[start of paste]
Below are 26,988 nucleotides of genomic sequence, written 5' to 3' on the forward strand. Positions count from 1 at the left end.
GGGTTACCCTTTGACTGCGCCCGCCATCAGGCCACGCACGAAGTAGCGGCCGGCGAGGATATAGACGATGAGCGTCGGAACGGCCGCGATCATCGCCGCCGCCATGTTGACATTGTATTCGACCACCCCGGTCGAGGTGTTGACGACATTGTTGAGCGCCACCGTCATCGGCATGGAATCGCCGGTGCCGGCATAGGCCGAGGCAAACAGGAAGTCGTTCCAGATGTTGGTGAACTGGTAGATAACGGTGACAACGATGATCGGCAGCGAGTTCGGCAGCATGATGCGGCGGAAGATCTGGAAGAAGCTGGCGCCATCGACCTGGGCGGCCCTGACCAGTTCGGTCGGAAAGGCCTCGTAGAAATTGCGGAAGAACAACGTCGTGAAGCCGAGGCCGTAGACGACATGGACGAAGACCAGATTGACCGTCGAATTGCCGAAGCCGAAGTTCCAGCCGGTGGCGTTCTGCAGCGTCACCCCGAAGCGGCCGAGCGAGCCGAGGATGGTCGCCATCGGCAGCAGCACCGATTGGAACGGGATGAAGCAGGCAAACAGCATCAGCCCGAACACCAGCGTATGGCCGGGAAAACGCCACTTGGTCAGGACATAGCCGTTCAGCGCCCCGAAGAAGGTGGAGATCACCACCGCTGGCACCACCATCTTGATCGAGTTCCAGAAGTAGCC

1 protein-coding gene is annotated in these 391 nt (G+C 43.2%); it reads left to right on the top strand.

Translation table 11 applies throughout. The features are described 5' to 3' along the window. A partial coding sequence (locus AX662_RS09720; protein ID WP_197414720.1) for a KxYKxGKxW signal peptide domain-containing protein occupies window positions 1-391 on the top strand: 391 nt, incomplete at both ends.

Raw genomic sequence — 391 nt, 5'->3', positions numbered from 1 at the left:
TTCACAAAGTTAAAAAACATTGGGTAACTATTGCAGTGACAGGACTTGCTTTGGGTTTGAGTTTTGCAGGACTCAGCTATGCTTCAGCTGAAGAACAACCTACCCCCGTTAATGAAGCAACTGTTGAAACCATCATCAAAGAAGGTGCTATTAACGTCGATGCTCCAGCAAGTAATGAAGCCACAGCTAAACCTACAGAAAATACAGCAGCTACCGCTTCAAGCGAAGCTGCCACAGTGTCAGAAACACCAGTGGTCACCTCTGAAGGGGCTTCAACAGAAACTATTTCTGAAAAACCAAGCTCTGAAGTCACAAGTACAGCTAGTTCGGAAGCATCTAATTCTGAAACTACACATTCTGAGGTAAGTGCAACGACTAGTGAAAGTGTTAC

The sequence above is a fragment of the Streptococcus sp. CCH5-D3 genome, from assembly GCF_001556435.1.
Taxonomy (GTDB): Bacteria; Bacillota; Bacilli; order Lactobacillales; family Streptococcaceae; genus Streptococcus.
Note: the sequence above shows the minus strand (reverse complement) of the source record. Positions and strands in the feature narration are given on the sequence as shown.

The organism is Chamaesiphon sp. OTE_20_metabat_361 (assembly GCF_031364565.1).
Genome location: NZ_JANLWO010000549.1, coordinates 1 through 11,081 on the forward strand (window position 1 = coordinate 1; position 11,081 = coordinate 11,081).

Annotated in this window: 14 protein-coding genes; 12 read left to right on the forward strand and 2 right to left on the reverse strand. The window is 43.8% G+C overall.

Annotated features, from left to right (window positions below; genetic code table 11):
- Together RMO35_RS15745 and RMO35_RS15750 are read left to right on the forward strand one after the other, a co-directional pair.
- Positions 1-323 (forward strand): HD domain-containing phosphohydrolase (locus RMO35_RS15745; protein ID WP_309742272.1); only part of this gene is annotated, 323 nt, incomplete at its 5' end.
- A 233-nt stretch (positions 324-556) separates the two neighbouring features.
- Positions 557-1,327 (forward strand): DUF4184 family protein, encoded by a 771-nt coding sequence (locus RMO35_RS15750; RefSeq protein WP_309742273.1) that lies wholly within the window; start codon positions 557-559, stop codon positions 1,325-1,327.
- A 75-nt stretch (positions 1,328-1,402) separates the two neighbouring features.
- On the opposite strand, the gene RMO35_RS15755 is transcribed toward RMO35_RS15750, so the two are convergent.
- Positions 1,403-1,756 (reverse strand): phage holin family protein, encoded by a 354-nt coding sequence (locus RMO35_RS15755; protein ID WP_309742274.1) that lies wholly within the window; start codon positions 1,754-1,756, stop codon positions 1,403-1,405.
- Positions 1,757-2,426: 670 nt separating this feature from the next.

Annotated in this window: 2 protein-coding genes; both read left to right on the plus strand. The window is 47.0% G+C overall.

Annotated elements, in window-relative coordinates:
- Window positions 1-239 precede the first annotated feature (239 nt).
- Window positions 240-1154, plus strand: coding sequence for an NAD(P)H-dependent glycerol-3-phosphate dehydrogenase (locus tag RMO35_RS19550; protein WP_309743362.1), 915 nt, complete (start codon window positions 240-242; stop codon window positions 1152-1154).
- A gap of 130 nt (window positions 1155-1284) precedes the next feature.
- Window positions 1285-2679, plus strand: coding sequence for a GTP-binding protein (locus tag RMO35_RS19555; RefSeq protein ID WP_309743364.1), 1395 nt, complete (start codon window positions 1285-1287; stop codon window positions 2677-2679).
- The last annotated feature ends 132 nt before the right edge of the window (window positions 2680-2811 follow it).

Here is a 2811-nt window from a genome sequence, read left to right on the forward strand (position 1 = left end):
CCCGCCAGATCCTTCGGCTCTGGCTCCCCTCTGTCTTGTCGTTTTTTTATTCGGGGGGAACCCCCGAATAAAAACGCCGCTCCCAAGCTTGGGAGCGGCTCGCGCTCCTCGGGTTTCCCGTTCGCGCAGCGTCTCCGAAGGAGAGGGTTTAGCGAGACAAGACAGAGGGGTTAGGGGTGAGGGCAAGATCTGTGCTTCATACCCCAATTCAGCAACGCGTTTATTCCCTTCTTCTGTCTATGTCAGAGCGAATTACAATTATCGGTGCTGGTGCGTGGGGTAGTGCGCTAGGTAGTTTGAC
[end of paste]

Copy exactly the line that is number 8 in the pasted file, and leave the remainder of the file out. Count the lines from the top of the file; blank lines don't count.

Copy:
Taxonomy (GTDB): Bacteria; Bacillota; Bacilli; order Lactobacillales; family Streptococcaceae; genus Streptococcus.